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Understanding Architectural Drawings

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Understanding Architectural Drawings

What are the mechanics of architectural drawings? With teachers in mind, this Knowledge Bank provides a detailed guide to understanding the design process.

These articles are designed to explain the relevance of architectural drawings and to demystify some of the jargon. The aim is to help teachers to interact and communicate with the drawings, ensuring that they are getting the design that they want. It is essential that teachers and governors understand the process so that they can refer back aspects of design and confidently approve each stage. This prevents miscommunication and any unexpected costs along the way.

 The selected articles examine:
  • Site and floor plans - Sections and elevations.

  • Service drawings and models - Visualisations.
(The above must be read in conjunction in order to get the complete story of the design process).

Each article is accompanied by annotated drawings for visualisation, and a series of checklists for personal use.
Floor Plans
  • Understanding the language of the floor plan is essential for visualising the design. The plans will use: a scale, line thickness differentiations, indication of door swings, staircases, hidden details and colour.

  • Within each floor plan there is a number of things to look out for, including size and dimensions, orientation, flexibility and furniture layouts.

  • The article focused on foor plans encourages the awareness of how architects record amendments, in order to avoid miscommunication.

Sections and Elevations

  • Elevations are the most misunderstood of architectural drawings. They are often seen as representations of the final building. However, they are only a coded diagram of what will be provided.

  • Sections give the third-dimension and the height to the proposals.

  • These must be read in conjunction with the floor plans article in order to get the full picture.

Service Drawings and Models
  • The services are a crucial part of building a school and will affect the comfort conditions of all spaces as well as providing power for the numerous pieces of equipment.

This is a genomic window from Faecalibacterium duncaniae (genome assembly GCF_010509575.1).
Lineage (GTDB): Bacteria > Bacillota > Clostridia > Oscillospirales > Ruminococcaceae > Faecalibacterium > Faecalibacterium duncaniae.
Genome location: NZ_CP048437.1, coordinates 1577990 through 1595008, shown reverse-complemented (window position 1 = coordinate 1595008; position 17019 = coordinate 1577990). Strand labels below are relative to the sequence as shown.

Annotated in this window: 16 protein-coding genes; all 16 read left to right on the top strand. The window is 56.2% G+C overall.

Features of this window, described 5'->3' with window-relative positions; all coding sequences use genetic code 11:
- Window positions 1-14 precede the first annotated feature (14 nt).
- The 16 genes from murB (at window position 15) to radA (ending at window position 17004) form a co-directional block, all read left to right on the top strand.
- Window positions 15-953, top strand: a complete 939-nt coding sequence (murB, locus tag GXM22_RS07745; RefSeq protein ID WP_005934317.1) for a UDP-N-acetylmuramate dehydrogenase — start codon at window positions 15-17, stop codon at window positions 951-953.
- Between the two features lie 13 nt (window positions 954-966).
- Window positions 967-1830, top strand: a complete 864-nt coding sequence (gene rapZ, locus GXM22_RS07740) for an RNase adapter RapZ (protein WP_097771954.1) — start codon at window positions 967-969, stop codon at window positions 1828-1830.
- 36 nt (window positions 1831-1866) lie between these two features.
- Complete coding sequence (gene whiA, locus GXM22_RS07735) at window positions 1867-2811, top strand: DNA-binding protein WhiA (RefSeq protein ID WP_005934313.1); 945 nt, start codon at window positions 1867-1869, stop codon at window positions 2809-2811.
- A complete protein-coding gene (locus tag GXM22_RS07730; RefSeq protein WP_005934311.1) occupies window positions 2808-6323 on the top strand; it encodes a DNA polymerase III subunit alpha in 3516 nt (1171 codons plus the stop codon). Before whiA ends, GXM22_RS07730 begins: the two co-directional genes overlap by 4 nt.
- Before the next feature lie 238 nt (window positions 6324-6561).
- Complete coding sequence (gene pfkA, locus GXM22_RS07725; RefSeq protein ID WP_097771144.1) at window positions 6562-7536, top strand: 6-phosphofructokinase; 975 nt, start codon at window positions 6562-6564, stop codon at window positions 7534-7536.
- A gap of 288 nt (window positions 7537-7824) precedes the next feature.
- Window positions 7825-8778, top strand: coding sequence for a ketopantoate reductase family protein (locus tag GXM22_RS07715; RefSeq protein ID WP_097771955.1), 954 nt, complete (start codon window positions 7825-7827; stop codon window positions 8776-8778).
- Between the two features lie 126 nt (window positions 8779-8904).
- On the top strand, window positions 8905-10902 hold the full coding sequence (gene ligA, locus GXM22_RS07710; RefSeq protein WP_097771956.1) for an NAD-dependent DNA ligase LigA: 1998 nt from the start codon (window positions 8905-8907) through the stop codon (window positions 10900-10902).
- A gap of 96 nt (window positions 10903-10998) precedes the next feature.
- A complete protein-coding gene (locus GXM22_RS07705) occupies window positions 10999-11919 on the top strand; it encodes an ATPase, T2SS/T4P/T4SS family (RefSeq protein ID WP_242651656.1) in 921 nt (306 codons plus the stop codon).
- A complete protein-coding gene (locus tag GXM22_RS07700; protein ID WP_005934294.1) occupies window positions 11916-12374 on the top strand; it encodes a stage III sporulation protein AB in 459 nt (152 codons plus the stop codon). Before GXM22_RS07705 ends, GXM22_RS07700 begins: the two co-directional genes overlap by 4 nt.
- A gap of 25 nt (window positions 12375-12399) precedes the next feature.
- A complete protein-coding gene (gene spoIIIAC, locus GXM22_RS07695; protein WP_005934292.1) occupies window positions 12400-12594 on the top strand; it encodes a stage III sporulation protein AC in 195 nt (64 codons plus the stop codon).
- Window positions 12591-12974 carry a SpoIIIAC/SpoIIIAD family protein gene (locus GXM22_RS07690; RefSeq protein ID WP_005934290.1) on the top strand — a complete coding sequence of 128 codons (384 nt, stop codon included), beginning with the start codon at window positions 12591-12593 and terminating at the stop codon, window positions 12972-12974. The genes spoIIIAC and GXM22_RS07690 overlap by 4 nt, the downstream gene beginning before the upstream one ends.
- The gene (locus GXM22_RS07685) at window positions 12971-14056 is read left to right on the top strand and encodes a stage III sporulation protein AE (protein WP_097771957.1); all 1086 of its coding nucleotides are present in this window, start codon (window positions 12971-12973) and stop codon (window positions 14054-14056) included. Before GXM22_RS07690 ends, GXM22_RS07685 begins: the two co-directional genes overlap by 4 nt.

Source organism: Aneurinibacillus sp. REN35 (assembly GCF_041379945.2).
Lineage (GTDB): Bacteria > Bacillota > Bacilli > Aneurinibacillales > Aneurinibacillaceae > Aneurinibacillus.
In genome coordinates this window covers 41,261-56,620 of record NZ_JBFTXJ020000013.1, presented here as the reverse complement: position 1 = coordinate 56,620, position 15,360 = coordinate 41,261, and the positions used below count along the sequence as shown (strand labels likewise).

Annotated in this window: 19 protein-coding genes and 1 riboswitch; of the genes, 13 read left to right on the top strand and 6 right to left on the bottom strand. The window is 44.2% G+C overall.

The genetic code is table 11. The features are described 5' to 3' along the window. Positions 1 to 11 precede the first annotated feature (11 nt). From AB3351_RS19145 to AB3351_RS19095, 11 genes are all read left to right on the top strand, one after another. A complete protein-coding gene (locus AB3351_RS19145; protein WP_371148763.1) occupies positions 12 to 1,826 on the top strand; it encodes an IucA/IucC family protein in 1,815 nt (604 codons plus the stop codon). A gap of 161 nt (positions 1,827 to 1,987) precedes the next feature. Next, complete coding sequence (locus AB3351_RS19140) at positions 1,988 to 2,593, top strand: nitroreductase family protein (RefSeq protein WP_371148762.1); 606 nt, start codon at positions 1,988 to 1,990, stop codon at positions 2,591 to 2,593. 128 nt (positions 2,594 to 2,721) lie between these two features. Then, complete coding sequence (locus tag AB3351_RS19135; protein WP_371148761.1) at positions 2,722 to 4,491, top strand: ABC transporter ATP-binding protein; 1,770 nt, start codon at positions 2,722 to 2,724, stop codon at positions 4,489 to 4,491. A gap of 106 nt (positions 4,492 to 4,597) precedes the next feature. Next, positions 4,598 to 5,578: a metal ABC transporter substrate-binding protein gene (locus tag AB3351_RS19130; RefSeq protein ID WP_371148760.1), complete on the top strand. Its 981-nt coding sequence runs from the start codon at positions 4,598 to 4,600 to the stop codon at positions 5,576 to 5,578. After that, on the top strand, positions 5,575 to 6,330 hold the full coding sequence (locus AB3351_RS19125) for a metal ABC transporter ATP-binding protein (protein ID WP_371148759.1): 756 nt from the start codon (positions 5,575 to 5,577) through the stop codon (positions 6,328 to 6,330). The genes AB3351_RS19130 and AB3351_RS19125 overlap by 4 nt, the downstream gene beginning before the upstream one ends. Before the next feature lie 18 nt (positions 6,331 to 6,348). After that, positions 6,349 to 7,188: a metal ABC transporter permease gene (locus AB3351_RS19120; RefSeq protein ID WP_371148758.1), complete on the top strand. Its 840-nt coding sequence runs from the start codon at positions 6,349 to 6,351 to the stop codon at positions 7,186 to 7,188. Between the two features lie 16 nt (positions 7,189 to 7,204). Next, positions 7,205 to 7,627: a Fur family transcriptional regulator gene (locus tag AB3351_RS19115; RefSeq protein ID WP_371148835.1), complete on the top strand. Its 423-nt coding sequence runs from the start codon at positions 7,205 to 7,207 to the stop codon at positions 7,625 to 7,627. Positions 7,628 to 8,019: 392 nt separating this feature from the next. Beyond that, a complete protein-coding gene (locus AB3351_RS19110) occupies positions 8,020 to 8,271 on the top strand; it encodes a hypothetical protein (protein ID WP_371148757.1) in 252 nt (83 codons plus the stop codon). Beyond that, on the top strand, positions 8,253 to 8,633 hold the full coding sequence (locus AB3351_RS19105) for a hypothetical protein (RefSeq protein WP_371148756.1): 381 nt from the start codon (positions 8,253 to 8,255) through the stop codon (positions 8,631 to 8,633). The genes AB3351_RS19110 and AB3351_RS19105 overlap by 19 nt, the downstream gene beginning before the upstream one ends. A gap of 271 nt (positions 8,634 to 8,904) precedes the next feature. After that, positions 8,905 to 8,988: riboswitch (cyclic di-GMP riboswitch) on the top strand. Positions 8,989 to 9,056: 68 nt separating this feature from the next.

• It is important to understand how services control the environment as well as power equipment. Mechanical and electrical services will be used to control the internal environment of a new school by modifying the temperature, air flow and light levels at different times of the day.
  • It is important for clients to get a basic understanding of the division between those services which control the environment and those which power functional equipment, so that they can exert some influence over the allocation of resources.

  • This is a vitally important issue because overly extensive and complex services will consume large amounts of the capital budget, and absorb excessive revenue to run them. If the services can be reduced to the minimum then money will be available for other things.


Visualisations (additional presentation tools) add a sense of scale to a build. They can be used at public meetings and exhibitions to help convey the design. The choice of visualisation will be dependent on the cost and the desired effect. 
These range from:
  • Three dimensional, realistic models.

  • Axonometric drawings (a three-dimensional birds-eye view of the building).

  • The use of computer aided design (CGI).

  • Rendered elevation drawings (adding detail to the elevation drawings).

  • Perspectives/artist impressions.

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How to read architects drawings #5

This article is the fifth and final part of a series of articles about understanding architects’ drawings, with a focus on Visualisations and how to best use them to benefit a school plan.

How to read architects' drawings #2

This is the second of five articles by Chris French for anyone thinking of building at their school, which will take clients through all the drawings sent by the architect and his team and explain their relevance. This issue will deal with floor plans, followed by sections and elevations, service drawings and finally models, computer generated images and artists’ impressions in later issues.

How to read architects’ drawings #4

This article is the fourth part of a series of articles in Century 21 Schools about understanding architects’ and engineers' drawings, this article has a focus on building services, both Mechanical and Electrical.

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This article is the third part of a series of articles in 21st Century Schools about architect’s drawings by Chris French, and focuses on Elevations. Elevations are probably the most misunderstood of architects drawings.

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